How to Hit a Texas Wedge

By Steve Silverman

Golf is a game that requires creativity. While most golfers take a driver for a long tee shot, a medium-iron for a 160-yard shot from the fairway and a pitching wedge for a shot under 100 yards, there are times to throw out the form book and invent your own shot. Hitting a Texas Wedge means taking out your putter when you are off the green and creating an opportunity to put a par or a birdie on the scorecard.

Instructions

Difficulty: Moderate
Step 1
Use your putter when your are 20 or 30 yards off the green, even though it may seem ridiculous to most golfers. There are other clubs to use in those situations like the lob wedge, pitching wedge or sand wedge. However, your putter can help you get out of trouble and into position to turn disaster into a good opportunity. Take your putter and keep a firm left wrist as you hit the ball from the fairway to the green.
Step 2
Make sure you keep your head down when you are using your putter as a Texas Wedge. You can hit it from the fairway or light rough, but you must be able to see the flagstick and not have any hazards in the way. Bring your club back to about knee level and then follow through to about mid-calf.
Step 3
Hit the ball hard with your putter when you have an uphill approach to the green. The uphill shot is one that you should be able to master with your putter. These shots tend to go straighter than downhill or side-hill shots. Just keep your wrists firm and your head down when you use the putter from a distance.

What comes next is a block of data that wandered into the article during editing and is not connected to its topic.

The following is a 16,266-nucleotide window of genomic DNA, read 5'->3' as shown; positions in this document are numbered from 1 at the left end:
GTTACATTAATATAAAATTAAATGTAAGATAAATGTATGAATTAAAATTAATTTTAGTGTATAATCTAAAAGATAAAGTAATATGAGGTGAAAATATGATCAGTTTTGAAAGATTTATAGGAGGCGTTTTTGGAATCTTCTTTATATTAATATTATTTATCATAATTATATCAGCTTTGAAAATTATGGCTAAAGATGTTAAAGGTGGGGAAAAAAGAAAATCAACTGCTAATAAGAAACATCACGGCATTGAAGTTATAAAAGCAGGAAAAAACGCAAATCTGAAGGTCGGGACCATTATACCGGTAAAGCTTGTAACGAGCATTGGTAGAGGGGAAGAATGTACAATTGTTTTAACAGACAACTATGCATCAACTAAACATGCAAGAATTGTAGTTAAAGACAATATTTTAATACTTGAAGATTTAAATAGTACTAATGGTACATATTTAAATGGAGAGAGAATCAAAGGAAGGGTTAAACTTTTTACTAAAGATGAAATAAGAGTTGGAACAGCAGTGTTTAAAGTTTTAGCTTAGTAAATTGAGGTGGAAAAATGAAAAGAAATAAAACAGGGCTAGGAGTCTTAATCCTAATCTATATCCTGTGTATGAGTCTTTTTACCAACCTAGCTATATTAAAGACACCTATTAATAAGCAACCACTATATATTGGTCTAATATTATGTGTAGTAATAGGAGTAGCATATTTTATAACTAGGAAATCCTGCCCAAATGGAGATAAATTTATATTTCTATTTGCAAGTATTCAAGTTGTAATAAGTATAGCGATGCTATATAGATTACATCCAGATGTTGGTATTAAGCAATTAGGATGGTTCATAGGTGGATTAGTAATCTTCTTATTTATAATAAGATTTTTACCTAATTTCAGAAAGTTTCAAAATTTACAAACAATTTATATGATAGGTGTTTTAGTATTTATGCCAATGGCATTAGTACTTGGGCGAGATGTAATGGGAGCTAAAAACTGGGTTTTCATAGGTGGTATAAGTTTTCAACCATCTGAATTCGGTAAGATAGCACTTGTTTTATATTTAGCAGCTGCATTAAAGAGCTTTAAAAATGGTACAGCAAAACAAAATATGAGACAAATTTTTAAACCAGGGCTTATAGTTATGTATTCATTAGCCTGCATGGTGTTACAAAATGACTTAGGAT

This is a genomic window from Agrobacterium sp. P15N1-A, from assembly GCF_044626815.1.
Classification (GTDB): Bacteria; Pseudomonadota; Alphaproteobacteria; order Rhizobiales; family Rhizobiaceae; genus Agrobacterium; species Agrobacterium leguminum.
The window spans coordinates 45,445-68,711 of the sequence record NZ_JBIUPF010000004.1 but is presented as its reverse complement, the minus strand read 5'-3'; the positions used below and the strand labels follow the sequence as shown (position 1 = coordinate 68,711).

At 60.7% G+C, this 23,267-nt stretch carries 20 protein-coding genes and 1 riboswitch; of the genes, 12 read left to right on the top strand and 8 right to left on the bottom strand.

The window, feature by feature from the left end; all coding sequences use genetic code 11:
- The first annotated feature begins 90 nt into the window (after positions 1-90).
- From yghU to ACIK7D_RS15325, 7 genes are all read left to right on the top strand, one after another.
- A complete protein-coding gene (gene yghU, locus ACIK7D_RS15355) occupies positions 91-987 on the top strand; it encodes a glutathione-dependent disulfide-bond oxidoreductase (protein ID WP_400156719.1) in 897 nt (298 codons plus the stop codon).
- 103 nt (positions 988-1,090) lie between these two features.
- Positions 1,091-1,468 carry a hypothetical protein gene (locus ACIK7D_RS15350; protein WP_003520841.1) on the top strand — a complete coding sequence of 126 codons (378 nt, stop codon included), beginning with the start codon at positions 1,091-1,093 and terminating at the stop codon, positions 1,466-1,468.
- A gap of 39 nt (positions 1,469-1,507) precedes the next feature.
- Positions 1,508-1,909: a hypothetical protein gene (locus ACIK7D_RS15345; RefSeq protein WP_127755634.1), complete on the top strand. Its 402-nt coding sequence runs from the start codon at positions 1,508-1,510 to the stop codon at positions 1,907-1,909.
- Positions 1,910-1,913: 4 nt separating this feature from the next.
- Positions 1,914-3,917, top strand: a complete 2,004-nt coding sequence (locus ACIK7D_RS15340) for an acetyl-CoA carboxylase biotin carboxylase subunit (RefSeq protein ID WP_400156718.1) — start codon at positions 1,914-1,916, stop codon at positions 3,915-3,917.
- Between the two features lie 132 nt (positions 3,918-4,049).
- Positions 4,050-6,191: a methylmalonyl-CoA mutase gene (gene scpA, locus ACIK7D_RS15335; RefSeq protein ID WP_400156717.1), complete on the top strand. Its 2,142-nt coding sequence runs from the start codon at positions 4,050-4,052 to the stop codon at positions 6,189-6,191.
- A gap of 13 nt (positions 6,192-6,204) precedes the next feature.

Step 4
Hit the ball with your putter from the fairway when you lack confidence with your pitch shots or chip shots. The pitch is a deft shot that requires confidence. Don't force it if it is not there. Choke down about 8 inches on your grip and measure your shot. You may be 30 yards away so you will have to strike the ball with significant velocity to get it on the green. Do not break your wrists when hitting with the putter.
Step 5
Hit the ball into the break with your putter when the green has a big crease that will allow it to roll toward the hole. You may want to use your wedge, but when there is a big break, you might as well play the break with your Texas Wedge so it will roll toward the hole. Hit the ball hard enough to get it to the break and then it will roll on its own toward the hole.

Tips & Warnings

It's one thing to be creative on the golf course and it's quite another to be prepared. Practice hitting the ball from the fairway or light rough before your match so you can gain a bit of feel for the shot.

About The Author

Steve Silverman is an award-winning writer, covering sports since 1980. Silverman authored The Minnesota Vikings: The Good, The Bad and The Ugly and Who's Better, Who's Best in Football -- The Top 60 Players of All-Time, among others, and placed in the Pro Football Writers of America awards three times. Silverman holds a Master of Science in journalism from the Medill School of Journalism.

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